Most field sobriety tests used to identify drunk drivers are not based on objective observations, but rather the subjective opinion of a police officer. The accuracy of such tests can be challenged if you are charged with operating while intoxicated (OWI) in Ann Arbor.
Read on to learn more about flawed field sobriety tests results and how to challenge them.
Field Sobriety Test Overview
Before a police officer can charge you with an OWI, he or she must first establish probable cause to arrest you for such a crime. One of the primary ways law enforcement officials establish probable cause is by conducting field sobriety tests. The physical evidence taken from such tests, along with other factors such as driving infractions, will permit an officer to arrest you and take you into custody for further investigation of your blood alcohol content.
A field sobriety test consists of a series of physical and mental exercises. For instance, a police officer may request that you walk in a straight line while looking forward. Generally, there are three standardized field sobriety tests that may be administered:
- The Walk-and-Turn Test
- One Leg Stand
- The Horizontal Gaze Nystagmus Test
As mentioned above, not all field sobriety and chemical tests produce accurate results. Recent studies found that officers who use the standardardized field sobriety test model incorrectly assessed drivers’ intoxication levels 30% of the time.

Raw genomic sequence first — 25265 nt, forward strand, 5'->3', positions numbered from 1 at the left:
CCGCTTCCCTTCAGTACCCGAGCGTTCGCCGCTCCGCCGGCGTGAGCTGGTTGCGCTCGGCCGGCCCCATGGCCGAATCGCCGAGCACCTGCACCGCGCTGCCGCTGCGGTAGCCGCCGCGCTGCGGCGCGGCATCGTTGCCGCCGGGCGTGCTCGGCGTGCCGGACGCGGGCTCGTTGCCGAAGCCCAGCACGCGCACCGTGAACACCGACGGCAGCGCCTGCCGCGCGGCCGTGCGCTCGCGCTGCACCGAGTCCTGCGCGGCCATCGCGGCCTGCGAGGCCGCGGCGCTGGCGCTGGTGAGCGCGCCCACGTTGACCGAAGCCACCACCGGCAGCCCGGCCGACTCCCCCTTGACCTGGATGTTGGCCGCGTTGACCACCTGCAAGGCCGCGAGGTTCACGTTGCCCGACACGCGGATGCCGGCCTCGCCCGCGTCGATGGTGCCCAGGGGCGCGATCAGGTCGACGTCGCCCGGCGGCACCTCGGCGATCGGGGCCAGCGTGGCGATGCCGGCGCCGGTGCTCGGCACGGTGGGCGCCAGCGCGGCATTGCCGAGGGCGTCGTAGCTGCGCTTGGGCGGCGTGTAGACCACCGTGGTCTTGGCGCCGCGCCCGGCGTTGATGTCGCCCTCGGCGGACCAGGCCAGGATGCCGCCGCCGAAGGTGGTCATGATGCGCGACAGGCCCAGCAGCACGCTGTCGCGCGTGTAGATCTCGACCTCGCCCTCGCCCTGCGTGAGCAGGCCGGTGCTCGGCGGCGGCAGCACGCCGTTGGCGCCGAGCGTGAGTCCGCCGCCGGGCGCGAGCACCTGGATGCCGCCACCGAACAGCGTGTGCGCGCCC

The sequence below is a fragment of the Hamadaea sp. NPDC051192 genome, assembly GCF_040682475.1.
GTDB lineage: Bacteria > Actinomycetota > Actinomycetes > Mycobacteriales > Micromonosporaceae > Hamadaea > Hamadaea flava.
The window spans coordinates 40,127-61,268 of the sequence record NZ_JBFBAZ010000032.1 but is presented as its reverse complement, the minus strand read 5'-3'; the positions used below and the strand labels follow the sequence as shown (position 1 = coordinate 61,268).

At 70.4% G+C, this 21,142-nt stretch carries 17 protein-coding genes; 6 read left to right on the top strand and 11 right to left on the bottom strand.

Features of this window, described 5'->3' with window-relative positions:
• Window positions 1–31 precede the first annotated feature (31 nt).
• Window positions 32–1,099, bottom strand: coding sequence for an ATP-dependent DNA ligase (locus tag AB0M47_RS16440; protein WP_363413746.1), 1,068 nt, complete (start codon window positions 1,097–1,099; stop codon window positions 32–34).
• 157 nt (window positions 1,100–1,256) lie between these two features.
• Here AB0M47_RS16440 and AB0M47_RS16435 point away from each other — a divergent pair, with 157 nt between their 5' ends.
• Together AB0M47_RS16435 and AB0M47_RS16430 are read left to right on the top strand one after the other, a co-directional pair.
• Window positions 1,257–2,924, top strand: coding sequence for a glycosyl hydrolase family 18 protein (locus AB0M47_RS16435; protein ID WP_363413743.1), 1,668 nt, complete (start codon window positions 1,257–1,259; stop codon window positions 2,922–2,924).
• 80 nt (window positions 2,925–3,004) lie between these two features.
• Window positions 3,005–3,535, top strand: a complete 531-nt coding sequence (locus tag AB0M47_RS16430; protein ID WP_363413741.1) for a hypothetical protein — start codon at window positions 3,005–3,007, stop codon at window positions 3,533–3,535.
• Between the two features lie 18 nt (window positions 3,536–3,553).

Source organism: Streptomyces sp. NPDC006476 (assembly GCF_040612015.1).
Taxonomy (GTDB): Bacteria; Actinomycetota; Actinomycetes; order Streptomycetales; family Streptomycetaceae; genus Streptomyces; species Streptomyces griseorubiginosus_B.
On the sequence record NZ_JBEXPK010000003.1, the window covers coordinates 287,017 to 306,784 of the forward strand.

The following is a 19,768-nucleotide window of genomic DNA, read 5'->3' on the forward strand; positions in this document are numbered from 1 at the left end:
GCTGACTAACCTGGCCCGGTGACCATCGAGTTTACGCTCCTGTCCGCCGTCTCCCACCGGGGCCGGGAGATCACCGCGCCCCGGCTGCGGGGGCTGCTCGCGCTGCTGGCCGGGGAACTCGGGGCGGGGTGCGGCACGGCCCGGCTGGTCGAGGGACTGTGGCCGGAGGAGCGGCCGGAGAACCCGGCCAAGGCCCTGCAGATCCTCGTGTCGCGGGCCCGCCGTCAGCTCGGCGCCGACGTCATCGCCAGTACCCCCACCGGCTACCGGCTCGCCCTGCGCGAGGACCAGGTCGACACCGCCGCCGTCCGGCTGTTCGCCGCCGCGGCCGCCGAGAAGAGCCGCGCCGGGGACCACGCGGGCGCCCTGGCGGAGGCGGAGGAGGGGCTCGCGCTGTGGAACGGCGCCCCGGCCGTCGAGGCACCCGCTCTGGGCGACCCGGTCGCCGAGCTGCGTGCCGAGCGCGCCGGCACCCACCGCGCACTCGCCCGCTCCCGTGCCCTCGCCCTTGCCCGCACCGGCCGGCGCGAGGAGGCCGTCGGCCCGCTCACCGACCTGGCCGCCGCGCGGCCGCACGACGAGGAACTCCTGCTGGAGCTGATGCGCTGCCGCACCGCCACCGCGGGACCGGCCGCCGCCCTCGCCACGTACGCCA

Additional reports show a wide varying range of data regarding the accuracy of field sobriety tests. In particular, a report regarding the accuracy of field sobriety tests was conducted by Tharp, Burns, and Moskowitz to determine how accurate law enforcement observation results were in conducting such tests. They reported accuracies of 77% percent for the horizontal gaze nystagmus test, 68% for the walk and turn test, and 65% for the one leg stand test.
In contrast, a report issued by Stuster and Burns found greater accuracies in making arrest decisions on the basis of standardized field sobriety test results. They reported accuracies of 88% percent for the horizontal gaze nystagmus test, 79% for the walk and turn test, and 83% for the one leg stand test.
Note, the test results shown in both reports were based upon the amount of an individual’s blood alcohol content (BAC) level. In the report issued by Tharp, Burns, and Moskowitz, the BAC level was .10. The report issued by Stuster and Burns used a BAC level of .08%. There are several more reports that have conflicting data. Thus, every field sobriety test situation will have different results.
How to Challenge Field Sobriety Tests
Police officers are supposed to administer standardized field sobriety tests in accordance with the guidelines set by the National Highway Traffic Safety Administration. Such tests can be challenged for their reliability.
You can challenge whether or not the officer administered the tests correctly. For instance, if an officer does not administer the test in the appropriate environment (e.g. non-slippery surface), then the evidence collected from the tests can be challenged. If you have a physical condition that subjected you to failing the tests, then you may be able to challenge the officer’s observation.
Contact Washtenaw County drunk driving attorney Stacey Washington for a case evaluation if you have been arrested and charged for an OWI.